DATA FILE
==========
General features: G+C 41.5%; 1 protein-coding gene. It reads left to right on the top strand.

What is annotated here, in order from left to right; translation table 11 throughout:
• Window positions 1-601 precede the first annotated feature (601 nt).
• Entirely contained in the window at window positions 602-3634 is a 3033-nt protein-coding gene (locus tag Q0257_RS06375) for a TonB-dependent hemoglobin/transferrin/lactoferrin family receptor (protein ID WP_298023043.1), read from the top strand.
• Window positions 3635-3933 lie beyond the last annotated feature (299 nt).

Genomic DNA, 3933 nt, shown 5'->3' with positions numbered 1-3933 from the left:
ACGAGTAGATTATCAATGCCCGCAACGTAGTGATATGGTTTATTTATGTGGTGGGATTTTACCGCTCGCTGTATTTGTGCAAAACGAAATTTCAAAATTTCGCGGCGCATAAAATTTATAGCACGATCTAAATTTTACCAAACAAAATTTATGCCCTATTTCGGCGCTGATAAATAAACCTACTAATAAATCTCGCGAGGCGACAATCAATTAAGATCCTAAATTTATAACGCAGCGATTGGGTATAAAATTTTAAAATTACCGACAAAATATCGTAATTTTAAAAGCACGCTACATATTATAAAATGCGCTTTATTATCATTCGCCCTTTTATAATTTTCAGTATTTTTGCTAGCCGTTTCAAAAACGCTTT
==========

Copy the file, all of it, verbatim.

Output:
General features: G+C 41.5%; 1 protein-coding gene. It reads left to right on the top strand.

What is annotated here, in order from left to right; translation table 11 throughout:
• Window positions 1-601 precede the first annotated feature (601 nt).
• Entirely contained in the window at window positions 602-3634 is a 3033-nt protein-coding gene (locus tag Q0257_RS06375) for a TonB-dependent hemoglobin/transferrin/lactoferrin family receptor (protein ID WP_298023043.1), read from the top strand.
• Window positions 3635-3933 lie beyond the last annotated feature (299 nt).

Genomic DNA, 3933 nt, shown 5'->3' with positions numbered 1-3933 from the left:
ACGAGTAGATTATCAATGCCCGCAACGTAGTGATATGGTTTATTTATGTGGTGGGATTTTACCGCTCGCTGTATTTGTGCAAAACGAAATTTCAAAATTTCGCGGCGCATAAAATTTATAGCACGATCTAAATTTTACCAAACAAAATTTATGCCCTATTTCGGCGCTGATAAATAAACCTACTAATAAATCTCGCGAGGCGACAATCAATTAAGATCCTAAATTTATAACGCAGCGATTGGGTATAAAATTTTAAAATTACCGACAAAATATCGTAATTTTAAAAGCACGCTACATATTATAAAATGCGCTTTATTATCATTCGCCCTTTTATAATTTTCAGTATTTTTGCTAGCCGTTTCAAAAACGCTTT